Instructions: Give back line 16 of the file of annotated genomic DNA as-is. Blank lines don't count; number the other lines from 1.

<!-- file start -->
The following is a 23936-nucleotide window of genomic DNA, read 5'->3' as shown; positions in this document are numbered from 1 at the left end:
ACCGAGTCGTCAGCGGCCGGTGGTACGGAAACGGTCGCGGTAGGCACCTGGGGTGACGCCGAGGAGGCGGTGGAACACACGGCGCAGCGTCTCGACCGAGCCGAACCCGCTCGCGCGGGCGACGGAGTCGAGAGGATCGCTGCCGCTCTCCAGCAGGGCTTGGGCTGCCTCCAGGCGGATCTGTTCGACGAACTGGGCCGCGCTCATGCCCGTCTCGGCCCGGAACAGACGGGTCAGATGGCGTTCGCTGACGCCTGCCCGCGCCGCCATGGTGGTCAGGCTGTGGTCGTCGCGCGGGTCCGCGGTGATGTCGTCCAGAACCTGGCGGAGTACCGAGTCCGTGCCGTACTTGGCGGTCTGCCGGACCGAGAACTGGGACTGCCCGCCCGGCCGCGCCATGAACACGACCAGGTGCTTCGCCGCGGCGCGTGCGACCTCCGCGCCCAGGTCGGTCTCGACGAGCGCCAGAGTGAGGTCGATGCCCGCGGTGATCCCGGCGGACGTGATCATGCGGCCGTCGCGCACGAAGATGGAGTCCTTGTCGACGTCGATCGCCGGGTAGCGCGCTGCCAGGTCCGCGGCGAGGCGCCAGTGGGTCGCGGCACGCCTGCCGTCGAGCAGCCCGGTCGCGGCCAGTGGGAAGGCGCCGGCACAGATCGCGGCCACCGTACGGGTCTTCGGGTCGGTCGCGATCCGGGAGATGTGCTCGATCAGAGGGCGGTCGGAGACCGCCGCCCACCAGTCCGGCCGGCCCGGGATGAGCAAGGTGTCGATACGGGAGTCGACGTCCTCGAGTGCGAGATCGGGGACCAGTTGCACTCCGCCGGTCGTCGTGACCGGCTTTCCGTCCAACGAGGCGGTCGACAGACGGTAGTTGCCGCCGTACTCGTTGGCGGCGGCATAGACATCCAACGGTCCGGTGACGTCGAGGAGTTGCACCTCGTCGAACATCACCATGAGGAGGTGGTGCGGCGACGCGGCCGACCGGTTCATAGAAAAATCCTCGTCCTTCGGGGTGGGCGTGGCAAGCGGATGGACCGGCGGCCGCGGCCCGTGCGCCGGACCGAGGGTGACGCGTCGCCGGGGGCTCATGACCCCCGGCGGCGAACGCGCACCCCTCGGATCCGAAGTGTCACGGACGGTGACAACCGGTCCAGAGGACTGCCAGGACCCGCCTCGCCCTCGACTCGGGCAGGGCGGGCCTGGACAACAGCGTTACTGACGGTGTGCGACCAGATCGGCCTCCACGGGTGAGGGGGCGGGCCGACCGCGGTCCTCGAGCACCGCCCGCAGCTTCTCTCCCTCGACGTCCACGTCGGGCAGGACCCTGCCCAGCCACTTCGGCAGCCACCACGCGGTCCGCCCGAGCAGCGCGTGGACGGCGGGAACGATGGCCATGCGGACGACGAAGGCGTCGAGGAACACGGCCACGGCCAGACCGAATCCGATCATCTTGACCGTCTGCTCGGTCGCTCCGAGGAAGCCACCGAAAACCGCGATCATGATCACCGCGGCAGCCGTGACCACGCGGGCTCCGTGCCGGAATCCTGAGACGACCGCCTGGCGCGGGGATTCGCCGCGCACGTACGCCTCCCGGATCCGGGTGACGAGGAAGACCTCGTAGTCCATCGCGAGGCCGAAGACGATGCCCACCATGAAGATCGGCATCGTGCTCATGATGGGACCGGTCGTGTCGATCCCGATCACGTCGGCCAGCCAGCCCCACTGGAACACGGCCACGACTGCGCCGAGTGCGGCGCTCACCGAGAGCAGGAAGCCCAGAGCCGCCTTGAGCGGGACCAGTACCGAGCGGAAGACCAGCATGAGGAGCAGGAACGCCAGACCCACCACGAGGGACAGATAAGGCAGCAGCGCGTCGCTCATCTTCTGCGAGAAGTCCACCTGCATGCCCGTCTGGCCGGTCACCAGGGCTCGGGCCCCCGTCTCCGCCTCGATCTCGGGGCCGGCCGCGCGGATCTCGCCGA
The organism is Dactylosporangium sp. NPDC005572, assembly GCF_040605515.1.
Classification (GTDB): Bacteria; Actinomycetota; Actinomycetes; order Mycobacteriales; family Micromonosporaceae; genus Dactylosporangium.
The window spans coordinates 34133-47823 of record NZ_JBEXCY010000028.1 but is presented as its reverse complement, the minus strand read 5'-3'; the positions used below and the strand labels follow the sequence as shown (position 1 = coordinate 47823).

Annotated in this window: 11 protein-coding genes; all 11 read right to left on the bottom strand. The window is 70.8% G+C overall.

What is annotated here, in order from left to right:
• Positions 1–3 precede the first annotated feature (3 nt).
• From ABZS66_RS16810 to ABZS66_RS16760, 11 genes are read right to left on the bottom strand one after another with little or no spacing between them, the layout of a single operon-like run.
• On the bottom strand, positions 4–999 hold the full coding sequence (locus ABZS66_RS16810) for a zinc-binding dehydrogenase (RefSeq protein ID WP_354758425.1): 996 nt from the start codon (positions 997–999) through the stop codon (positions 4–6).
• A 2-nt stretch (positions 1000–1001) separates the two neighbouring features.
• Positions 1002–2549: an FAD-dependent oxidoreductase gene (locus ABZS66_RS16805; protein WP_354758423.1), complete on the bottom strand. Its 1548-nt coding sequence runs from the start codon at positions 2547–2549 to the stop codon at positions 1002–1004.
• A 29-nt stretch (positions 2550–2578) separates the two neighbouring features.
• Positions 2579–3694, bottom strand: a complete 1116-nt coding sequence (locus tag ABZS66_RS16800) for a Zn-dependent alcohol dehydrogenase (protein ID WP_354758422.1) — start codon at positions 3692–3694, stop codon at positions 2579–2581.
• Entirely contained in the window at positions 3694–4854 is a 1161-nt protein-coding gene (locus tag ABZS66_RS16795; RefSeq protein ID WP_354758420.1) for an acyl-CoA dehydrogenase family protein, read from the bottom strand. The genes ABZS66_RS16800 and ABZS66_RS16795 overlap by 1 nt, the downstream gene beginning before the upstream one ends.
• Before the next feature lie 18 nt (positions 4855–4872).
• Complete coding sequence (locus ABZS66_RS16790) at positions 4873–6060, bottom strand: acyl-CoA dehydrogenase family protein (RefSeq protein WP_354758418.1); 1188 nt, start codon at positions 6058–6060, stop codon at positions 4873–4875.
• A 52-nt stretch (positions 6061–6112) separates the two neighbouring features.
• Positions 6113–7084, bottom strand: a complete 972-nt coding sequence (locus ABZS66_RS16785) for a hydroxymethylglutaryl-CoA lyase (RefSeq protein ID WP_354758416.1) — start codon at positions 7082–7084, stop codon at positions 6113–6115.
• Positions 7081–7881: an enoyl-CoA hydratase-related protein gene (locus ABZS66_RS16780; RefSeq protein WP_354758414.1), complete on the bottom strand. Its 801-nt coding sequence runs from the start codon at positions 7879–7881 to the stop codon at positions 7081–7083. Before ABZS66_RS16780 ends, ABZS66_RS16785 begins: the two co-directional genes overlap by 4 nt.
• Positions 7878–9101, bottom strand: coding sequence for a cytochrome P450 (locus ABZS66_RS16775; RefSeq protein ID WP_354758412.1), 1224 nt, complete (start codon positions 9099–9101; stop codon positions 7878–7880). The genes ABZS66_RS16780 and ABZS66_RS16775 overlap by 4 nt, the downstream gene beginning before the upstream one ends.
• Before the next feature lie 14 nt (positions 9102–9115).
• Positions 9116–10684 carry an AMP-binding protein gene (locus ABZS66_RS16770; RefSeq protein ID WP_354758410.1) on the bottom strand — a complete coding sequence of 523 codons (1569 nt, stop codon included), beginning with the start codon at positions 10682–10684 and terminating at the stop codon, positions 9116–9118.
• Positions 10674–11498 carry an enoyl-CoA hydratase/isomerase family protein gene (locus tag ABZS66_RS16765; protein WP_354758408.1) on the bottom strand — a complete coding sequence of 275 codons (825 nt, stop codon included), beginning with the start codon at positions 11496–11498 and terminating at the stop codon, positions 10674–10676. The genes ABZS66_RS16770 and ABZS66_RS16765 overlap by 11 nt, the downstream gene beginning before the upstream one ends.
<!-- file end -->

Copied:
• Before the next feature lie 18 nt (positions 4855–4872).